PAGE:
Wednesday, July 22, 2015

Of Differences and Risks and Impacts

On the way home from work yesterday, I listened to an article on NPR indicating that women progress through Alzheimer's faster than men.  We've known for some time that women are at higher risk for Alzheimer's.  We don't know why they're at higher risk or why they progress faster.

Looking up this article lead to several other connected concepts.
  • The pathology of Alzheimer's differs by race.  When brains are autopsied after an individual dies with Alzheimer's, there are significant differences in the findings.  For example, blacks have a higher rate of Lewy Body Dementia along with Alzheimer's than whites.  However, most therapeutic approaches have been developed off the pathology found predominately in whites.  This has been an issue in the treatment of other diseases as well and once again speaks to a need to research more using subjects of multiple races.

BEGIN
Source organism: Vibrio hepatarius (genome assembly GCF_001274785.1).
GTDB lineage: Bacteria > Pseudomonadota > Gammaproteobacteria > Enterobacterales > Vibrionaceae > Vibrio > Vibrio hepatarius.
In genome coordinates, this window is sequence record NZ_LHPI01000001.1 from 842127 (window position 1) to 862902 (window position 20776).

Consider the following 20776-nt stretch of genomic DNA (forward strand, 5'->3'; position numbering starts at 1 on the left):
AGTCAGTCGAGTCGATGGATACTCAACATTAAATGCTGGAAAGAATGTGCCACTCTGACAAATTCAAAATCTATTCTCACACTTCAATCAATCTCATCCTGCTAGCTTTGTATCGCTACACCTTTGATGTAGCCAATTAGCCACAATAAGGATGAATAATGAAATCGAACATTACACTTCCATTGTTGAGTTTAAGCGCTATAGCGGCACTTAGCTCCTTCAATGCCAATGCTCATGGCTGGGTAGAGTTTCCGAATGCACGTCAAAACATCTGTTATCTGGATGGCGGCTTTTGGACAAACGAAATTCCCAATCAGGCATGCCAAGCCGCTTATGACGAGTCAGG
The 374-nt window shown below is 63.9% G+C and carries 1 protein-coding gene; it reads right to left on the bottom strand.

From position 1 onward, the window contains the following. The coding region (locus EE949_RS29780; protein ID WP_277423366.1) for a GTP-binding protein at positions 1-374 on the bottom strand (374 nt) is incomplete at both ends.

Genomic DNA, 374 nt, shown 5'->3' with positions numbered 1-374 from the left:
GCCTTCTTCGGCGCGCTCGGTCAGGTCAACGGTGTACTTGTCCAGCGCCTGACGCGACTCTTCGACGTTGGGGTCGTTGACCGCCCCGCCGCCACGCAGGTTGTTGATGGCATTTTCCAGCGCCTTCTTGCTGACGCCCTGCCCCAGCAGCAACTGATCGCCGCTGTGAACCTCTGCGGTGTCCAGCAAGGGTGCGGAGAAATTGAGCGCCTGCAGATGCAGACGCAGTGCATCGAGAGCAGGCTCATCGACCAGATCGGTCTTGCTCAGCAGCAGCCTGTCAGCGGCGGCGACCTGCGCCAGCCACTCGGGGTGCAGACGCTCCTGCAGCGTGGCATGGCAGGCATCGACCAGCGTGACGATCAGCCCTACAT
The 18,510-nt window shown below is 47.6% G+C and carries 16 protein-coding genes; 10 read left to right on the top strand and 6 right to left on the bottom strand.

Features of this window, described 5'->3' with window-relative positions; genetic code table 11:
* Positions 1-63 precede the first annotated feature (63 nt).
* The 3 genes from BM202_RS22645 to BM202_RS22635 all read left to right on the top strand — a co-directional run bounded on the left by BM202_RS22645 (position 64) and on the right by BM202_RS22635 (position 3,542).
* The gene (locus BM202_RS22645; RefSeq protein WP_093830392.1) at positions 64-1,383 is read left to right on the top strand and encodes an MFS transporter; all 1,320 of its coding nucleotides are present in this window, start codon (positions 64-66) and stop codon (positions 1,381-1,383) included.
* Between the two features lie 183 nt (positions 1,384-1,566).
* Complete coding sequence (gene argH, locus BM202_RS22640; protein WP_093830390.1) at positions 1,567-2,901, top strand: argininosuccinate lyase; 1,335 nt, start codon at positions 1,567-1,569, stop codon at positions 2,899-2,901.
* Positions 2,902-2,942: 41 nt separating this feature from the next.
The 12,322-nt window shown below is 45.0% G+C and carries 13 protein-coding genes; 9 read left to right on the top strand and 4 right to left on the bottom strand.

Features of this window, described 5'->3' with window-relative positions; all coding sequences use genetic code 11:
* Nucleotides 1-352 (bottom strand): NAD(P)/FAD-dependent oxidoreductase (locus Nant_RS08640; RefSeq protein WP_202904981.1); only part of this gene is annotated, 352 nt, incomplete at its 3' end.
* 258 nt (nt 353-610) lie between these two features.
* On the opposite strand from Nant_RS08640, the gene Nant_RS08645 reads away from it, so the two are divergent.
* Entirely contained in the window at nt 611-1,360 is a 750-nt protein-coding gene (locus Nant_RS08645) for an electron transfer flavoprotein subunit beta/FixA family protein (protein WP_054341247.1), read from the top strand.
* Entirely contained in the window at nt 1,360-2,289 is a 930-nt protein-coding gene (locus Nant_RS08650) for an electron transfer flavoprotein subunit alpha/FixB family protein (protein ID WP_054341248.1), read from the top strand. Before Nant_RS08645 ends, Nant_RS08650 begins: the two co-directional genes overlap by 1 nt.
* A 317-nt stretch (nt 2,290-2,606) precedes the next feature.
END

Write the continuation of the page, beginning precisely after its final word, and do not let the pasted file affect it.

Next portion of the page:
• Alzheimer's affects caregivers more than the patient.  Yes, the patient is aware of their cognitive decline and they have anxiety, delusions and hallucinations.  However, it the caregiver who has to intervene with the behaviors which result, who has to arrange respite care if any is possible, who as to care for the patient and who faces the physical toll of the stress of that care.
  • Caregivers benefit from counseling.  This one seemed kind of obvious to me, but I put it here in case a caregiver has not considered working with a counselor.  The stress of caring for an Alzheimer's patient should not be downplayed.

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